The birth of our son last year was a joyous, tremendous occasion; however, it was a difficult birth and left me with a bit of emotional trauma from which I’m not sure I’ve recovered. That was an eye-opener for me—while I’ve had some suffering in my life, I had never physically suffered like that. During the aftermath, I didn’t respond in a way that pleased my heart, and I realized I just didn’t have a good theological foundation of suffering that I could fall back on when needed. So I started intentionally trying to build that foundation. I read books and created a file where I’ve stored more than 50 articles on suffering that have taught and encouraged me. And because I have a tendency to distrust happiness and to always be wondering when the other shoe will drop, I wondered and sometimes worried that God was preparing me for suffering in some way. Different horrible scenarios would run through my head, and I’d try to figure out how I would respond and if I were in a place of trusting God in the midst of each situation.
When we got pregnant again, I struggled with trusting my fears to the Lord—was my baby the other shoe? Was I going to be asked to suffer as a result of something happening to her? I couldn’t answer that question, so I started preparing myself mentally, emotionally, and spiritually for another difficult birth. I desired a birth experience where I could draw near to God during the labor but also trust him and trust his goodness in the days that followed.
The pregnancy was high risk, and I knew the doctor would want to induce like he did last time. At my 39-week appointment, he communicated that he wouldn’t allow me to go much longer, so I anticipated that he would schedule an induction at my next appointment. An appointment that was scheduled for the exact time that my friend Kara would be in surgery in which the doctors would remove the tumors that held Kara’s fate. I had a difficult time focusing on my doctor that morning. Thankfully, Auntie Polly took care of Von so I didn’t have to worry about him as well. But several minutes into my appointment, the doctor had my attention—his concerns about our daughter were elevated and he was scheduling my induction for that day.
That afternoon as I made preparations to leave the baby and go to the hospital, my mind kept wandering to Kara. I prayed and prayed and prayed—for a miracle, for Jason’s peace of mind, for healing, for Kara’s heart. I had heard no news by the time we left for the hospital. I remarked to Aaron that was a bad sign—surely if the news were good, we would have heard, right?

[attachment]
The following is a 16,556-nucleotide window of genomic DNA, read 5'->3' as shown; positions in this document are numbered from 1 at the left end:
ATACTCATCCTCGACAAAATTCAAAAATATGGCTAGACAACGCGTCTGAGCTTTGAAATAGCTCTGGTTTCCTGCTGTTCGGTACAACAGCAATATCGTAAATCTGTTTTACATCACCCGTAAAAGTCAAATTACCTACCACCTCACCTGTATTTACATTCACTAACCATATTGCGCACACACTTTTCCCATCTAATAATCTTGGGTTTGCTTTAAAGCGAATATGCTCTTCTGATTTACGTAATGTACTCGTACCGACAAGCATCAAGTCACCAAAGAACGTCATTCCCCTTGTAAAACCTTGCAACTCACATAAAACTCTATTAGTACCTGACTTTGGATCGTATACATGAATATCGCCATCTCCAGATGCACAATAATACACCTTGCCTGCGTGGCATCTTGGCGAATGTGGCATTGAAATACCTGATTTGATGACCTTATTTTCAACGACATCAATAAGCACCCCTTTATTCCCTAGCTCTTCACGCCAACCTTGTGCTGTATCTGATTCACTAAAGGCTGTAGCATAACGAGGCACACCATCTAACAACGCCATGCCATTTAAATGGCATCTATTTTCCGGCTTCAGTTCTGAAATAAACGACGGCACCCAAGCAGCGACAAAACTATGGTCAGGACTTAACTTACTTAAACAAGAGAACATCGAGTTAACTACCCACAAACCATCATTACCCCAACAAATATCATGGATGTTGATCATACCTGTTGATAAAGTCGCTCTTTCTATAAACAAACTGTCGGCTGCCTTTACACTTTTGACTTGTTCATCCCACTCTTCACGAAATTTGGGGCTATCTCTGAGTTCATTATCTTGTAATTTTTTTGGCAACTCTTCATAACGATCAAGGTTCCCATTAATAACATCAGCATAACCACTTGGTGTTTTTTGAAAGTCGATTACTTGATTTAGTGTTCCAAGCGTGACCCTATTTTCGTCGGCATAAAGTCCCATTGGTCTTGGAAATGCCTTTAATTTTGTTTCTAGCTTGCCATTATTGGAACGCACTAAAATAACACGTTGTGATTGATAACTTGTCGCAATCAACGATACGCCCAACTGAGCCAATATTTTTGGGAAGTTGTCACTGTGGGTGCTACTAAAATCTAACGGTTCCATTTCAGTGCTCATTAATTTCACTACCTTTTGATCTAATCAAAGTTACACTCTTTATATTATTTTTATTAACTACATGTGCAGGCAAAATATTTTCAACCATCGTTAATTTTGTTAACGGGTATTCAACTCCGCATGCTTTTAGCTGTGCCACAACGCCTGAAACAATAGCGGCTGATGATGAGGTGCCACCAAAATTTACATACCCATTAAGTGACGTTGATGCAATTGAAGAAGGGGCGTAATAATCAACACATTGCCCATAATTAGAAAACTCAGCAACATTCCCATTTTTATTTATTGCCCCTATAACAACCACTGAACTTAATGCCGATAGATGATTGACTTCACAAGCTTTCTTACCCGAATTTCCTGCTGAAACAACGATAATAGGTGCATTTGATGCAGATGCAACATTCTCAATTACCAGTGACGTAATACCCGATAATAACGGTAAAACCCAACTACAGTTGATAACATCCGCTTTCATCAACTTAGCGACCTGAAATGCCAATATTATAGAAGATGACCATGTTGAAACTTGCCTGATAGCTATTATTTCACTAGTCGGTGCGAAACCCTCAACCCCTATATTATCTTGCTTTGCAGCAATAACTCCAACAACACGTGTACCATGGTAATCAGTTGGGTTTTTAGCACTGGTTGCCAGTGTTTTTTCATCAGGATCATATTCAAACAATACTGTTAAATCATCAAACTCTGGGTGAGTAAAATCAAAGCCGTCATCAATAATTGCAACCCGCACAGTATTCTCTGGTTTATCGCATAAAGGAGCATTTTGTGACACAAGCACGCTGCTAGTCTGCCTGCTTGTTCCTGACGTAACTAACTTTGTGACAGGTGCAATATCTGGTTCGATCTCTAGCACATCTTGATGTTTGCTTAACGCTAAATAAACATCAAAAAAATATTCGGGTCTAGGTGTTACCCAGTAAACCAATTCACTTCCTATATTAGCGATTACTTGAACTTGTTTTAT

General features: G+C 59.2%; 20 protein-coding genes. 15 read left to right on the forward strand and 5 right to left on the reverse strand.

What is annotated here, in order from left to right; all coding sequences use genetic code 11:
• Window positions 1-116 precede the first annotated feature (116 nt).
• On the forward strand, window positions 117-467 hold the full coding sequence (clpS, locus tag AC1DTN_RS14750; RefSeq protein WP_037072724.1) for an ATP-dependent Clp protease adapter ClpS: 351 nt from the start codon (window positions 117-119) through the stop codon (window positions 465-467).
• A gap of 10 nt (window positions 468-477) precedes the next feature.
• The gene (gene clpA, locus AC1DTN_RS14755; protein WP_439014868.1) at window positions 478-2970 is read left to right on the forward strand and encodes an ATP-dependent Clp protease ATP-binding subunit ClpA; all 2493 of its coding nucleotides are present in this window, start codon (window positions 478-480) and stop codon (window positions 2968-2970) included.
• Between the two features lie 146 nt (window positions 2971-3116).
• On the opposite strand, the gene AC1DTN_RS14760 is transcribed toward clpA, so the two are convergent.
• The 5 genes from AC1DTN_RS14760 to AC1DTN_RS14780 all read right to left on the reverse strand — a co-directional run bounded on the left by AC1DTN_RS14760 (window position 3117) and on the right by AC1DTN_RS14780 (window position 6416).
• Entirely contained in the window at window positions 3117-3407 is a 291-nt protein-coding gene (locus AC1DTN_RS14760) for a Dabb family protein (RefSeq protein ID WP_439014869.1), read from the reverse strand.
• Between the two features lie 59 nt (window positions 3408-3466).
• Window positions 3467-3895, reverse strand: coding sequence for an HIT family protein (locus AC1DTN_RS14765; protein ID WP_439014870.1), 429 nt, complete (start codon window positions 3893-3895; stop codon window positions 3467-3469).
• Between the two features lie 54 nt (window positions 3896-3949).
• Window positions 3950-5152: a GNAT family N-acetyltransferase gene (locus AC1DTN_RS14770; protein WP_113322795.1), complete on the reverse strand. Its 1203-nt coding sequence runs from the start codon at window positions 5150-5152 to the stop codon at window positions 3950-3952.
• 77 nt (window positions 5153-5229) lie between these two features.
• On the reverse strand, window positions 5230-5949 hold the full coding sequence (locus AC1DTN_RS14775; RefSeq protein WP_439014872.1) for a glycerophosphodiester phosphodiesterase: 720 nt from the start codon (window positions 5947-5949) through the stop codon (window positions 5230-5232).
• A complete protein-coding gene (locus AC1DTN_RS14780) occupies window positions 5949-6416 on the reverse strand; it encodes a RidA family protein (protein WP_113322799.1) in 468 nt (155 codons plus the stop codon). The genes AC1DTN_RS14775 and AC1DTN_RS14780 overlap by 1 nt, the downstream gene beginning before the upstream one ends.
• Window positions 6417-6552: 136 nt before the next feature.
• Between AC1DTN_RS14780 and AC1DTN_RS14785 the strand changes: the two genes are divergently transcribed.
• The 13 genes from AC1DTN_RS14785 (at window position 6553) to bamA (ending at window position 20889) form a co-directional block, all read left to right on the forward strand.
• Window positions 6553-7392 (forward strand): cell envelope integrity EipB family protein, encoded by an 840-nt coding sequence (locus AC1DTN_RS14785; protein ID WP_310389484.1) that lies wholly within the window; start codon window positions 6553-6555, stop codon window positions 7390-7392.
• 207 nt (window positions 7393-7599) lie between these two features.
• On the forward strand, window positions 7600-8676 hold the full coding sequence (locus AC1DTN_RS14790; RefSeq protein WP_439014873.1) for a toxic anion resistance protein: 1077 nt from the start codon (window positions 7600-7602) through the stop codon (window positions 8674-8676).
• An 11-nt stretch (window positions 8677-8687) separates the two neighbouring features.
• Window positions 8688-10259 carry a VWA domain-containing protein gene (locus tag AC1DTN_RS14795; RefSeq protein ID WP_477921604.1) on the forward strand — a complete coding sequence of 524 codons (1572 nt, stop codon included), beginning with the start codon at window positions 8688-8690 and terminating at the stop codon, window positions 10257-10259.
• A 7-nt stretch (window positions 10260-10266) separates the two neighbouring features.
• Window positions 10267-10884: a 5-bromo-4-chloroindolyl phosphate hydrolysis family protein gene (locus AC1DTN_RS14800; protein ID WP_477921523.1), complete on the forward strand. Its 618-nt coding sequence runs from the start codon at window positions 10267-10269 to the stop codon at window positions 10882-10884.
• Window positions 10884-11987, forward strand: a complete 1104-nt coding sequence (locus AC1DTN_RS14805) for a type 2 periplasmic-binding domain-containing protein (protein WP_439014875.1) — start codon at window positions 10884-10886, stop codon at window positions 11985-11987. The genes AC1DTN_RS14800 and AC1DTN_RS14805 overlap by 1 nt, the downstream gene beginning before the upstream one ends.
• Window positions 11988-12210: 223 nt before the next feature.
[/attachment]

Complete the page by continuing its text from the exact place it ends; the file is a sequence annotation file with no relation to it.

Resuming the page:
As the nurse checked me in to the hospital, she asked if I would like them to contact my clergyman in the case of an emergency. I opened my mouth to answer, but instead, sobs just poured out, imagining Jason trying to comfort us while his own heart was broken.
The next day as labor was getting intense, my thoughts were on our son. I had never been away from him and I missed his little body, hearing his inquisitive “Oh this?” a thousand times a day, watching him “reading” his books in his crib, cuddling him before bed. With each contraction every two or three minutes for hours, tears would come. Even though he was in trusted hands, I couldn’t bear the separation and knowing that as wonderful as his aunties are, no one can replace mommy.
I think my attendants thought I was crying from pain (which I did indeed do later!) during those hours, but I was crying for the brokenness of our world. I was crying for my little boy. I was crying for mommies separated from their children. I was crying for the news about Kara I was sure would come. I was crying for her heart and the hearts of her babies. With my contractions, I prayed. Because of the physical exhaustion, my prayers were simple and childlike, but as I surrendered my physical pain to the Lord, I surrendered my fears over Kara’s situation. I surrendered her, trusting God’s love for her and her family.
We were in the hospital for two more days, during which I did not have internet access. I heard from Kara from her hospital room across the city, and still she was silent about her news. Aaron and I talked about the paradox of bringing life into this world just as Kara was finding out the providence of her own. I didn’t have the courage to check her blog until almost two days after I had been home; my fears and suspicions were confirmed. I looked up at Aaron from my laptop and couldn’t speak—the tears were coming too furiously.
When I started asking God about how to handle suffering biblically last year, I assumed I was headed for direct suffering. And I realize I am headed there eventually and inevitably. But short term, I didn’t realize that I would be asked to trust God with the suffering of someone I love. I didn’t know my suffering would be the painful result of watching a friend’s heart and body break. I was ignorant of the fact that my first battle would be one of fighting for faith, praying for mercy, and begging for hope.
I don’t know Kara’s story. I don’t know my children’s stories or even my own story. I have no way of writing a happy ending for all of us; and yet, my heart understands a peace that trumps my worst fears. For despite all I don’t know, I do know a God who loves passionately and who creates beauty and goodness from ugliness and brokenness, who will redeem his children from the excruciating pains of this failing world, and who promises his children blessings that will make our trials somehow worth it. He works miracles, extends mercies, and never leaves us alone. That is enough for me to cling to.
Fear not, for I have redeemed you;
I have called you by name, you are mine.
2 When you pass through the waters, I will be with you;
and through the rivers, they shall not overwhelm you;
when you walk through fire you shall not be burned,
and the flame shall not consume you.
3 For I am the Lord your God,
the Holy One of Israel, your Savior.